In 1920, Prince Arthur succeeded Viscount Buxton as governor-general and commander-in-chief in South Africa. The Earl of Athlone succeeded him in these posts in 1924. Upon returning to Britain, Prince Arthur became involved in a number of charitable organizations, including serving as chairman of the board of directors of Middlesex Hospital. Like his father, the Duke of Connaught, he was active in the Freemasons, becoming Provincial Grand Master for Berkshire in 1924.
Prince Arthur of Connaught died of stomach cancer at age 55 on September 12, 1938. He is buried in the Royal Burial Ground, Frogmore. One of his last public appearances was at the coronation of King George VI and Queen Elizabeth in May 1937. His father, the Duke of Connaught, survived him by four years.
Prince Arthur’s only son, Alistair, who used the courtesy title Earl of MacDuff after 1917, succeeded his paternal grandfather as 2nd Duke of Connaught and Strathearn and Earl of Sussex in 1942.
Although Alistair was born a Prince of the United Kingdom with the style His Highness in 1914 he lost that title in 1917.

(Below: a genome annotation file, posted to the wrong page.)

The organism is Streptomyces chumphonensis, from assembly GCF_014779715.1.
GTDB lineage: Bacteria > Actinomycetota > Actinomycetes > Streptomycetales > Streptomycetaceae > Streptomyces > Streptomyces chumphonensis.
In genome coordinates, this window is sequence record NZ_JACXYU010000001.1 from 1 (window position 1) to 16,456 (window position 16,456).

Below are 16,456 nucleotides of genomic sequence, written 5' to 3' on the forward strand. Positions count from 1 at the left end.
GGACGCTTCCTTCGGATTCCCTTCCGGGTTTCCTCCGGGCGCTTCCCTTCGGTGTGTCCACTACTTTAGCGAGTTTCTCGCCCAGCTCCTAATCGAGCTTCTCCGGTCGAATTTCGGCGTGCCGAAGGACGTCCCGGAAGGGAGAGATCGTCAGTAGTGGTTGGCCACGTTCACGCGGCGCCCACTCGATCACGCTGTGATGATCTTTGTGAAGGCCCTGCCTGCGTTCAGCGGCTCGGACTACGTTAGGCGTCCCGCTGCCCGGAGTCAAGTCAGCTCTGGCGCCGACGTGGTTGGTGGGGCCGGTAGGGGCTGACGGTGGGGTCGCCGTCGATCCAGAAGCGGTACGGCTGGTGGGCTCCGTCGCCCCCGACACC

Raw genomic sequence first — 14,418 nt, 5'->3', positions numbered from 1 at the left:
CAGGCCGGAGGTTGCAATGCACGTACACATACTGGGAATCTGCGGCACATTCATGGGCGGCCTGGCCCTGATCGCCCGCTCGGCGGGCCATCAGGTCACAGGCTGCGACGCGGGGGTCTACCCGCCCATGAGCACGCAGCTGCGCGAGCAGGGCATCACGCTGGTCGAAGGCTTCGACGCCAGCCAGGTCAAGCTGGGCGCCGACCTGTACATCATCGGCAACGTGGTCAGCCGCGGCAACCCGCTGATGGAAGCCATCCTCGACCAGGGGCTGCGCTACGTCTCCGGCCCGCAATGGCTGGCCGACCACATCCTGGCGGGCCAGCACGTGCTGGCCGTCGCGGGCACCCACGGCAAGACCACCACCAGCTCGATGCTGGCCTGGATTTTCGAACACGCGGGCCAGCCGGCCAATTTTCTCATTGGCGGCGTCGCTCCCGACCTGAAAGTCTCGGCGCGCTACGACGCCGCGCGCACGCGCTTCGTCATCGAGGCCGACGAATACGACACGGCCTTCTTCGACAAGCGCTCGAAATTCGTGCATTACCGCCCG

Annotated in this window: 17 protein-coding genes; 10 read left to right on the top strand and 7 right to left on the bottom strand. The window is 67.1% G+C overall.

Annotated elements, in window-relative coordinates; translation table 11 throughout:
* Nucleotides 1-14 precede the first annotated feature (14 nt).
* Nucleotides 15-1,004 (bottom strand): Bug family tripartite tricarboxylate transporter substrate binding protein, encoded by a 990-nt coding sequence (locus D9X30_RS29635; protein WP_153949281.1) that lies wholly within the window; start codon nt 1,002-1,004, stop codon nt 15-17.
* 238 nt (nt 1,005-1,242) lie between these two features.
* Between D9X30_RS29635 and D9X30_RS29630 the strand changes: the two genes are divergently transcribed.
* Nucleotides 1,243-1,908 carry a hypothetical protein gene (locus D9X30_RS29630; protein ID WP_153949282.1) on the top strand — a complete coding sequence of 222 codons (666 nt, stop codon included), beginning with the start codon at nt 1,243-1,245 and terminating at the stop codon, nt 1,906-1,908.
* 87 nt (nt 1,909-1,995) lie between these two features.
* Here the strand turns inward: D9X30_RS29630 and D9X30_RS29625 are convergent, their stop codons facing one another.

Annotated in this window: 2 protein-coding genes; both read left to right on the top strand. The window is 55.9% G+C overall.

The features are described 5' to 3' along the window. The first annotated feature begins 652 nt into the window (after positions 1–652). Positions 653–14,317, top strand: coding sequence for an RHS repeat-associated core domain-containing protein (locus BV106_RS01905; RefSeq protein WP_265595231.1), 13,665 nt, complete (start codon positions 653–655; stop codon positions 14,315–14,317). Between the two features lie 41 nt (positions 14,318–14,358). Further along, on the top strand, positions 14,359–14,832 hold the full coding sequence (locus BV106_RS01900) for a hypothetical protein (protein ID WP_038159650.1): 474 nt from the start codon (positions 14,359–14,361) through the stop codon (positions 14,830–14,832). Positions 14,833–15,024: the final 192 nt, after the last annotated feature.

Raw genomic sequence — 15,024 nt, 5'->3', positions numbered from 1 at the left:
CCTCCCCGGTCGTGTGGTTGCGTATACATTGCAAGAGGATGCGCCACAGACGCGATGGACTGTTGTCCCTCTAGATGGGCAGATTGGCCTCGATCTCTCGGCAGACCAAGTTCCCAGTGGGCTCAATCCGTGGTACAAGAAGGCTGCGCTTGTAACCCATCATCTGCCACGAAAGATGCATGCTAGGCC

In letters patent dated November 20, 1917, George V undertook further restructuring of the royal styles and titles by restricting the titles of Prince or Princess and the style of Royal Highness to the children of the sovereign, the children of the sovereign’s sons, and the eldest living son of the eldest son of the Prince of Wales.
This excluded Alastair, who was a great-grandson of a former sovereign but was not the eldest living son of the eldest son of the Prince of Wales. It further stated that all titles of “the grandchildren of the sons of any such Sovereign in the direct male line (save only the eldest living son of the eldest son of the Prince of Wales) shall have the style and title enjoyed by the children of Dukes.”